How to Grow When Markets Don’t

In this shrewdly titled volume for today’s tough economy, global strategy consultants Slywotsky (The Art of Profitability) and Wise analyze companies in mature markets that have managed to achieve significant growth without venturing outside their industry, manipulating their financial statements or acquiring dot-coms. Their chief insight is that established companies with experience in their field have, aside from their core business, a wealth of hidden assets-customer contacts, technical expertise, efficient business models-that they can exploit to grow new businesses. Take John Deere, which studied the growth in home ownership (and consequently in the residential landscaping market) and decided to graft its trusted brand name and expertise in agricultural equipment onto a significant growth market. Clarke American took an apparently waning business-check printing-and morphed it into a customer services firm for large banks. By building on intangible assets like brand recognition, knowledge of the customer and distribution channels, these companies transformed themselves into growth centers for new products and services. The authors gloss over many of the problems that hamper blue chip companies seeking growth, however-e.g., market attrition, declining cash flow, recalcitrant middle managers and stodgy tradition-and fail to note that many of the corporations they cite here fall into current growth industries like personal banking, health care and home ownership. Nevertheless, the book does take an imaginative look at the possibilities open to mature companies looking to rejuvenate themselves.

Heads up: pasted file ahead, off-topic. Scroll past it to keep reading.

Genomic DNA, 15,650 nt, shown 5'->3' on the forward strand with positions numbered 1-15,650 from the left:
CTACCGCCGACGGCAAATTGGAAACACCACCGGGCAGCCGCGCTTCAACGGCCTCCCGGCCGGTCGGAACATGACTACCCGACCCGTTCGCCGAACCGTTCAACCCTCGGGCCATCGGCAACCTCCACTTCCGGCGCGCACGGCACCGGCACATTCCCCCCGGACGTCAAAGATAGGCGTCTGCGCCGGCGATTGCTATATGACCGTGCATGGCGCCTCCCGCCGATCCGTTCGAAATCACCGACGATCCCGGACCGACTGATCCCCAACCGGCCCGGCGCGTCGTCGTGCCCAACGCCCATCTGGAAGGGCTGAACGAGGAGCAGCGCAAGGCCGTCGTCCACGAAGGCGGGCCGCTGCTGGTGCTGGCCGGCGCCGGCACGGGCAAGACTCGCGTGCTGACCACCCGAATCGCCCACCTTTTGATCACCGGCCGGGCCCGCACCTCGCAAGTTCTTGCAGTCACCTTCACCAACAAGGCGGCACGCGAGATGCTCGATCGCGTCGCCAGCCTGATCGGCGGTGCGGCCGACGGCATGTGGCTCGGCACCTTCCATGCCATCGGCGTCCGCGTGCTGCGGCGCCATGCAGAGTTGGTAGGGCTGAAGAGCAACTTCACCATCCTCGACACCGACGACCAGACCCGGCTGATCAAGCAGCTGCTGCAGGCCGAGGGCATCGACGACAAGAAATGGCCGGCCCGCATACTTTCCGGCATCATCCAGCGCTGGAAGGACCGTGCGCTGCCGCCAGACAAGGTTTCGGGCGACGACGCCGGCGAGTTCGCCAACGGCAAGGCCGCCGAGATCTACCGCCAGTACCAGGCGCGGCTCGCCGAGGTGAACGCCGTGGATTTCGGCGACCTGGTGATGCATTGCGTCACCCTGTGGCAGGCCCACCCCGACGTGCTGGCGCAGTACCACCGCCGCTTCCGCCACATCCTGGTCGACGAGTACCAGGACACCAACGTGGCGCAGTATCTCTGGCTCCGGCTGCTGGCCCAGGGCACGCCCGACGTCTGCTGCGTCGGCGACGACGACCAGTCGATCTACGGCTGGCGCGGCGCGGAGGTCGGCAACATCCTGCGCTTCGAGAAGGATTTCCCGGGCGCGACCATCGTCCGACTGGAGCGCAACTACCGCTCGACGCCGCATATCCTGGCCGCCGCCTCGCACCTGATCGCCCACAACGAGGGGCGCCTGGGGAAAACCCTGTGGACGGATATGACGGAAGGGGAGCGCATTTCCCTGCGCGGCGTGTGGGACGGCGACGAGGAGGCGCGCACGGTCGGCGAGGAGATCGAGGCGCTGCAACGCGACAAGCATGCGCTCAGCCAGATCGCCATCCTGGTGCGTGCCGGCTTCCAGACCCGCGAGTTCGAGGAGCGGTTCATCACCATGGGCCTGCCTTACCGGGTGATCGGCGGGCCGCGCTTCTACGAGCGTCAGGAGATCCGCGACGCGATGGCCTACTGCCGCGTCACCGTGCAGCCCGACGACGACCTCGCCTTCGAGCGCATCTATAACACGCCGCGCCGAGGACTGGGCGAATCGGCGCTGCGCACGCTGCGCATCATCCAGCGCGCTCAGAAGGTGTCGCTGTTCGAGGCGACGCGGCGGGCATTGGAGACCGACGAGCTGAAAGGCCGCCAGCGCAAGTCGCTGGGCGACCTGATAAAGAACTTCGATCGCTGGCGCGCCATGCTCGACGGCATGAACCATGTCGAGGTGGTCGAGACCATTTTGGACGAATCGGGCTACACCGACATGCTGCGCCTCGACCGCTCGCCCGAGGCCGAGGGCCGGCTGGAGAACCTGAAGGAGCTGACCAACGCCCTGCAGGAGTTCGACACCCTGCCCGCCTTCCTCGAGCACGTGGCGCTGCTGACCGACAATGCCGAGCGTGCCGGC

Copyright 2003 Reed Business Information, Inc.

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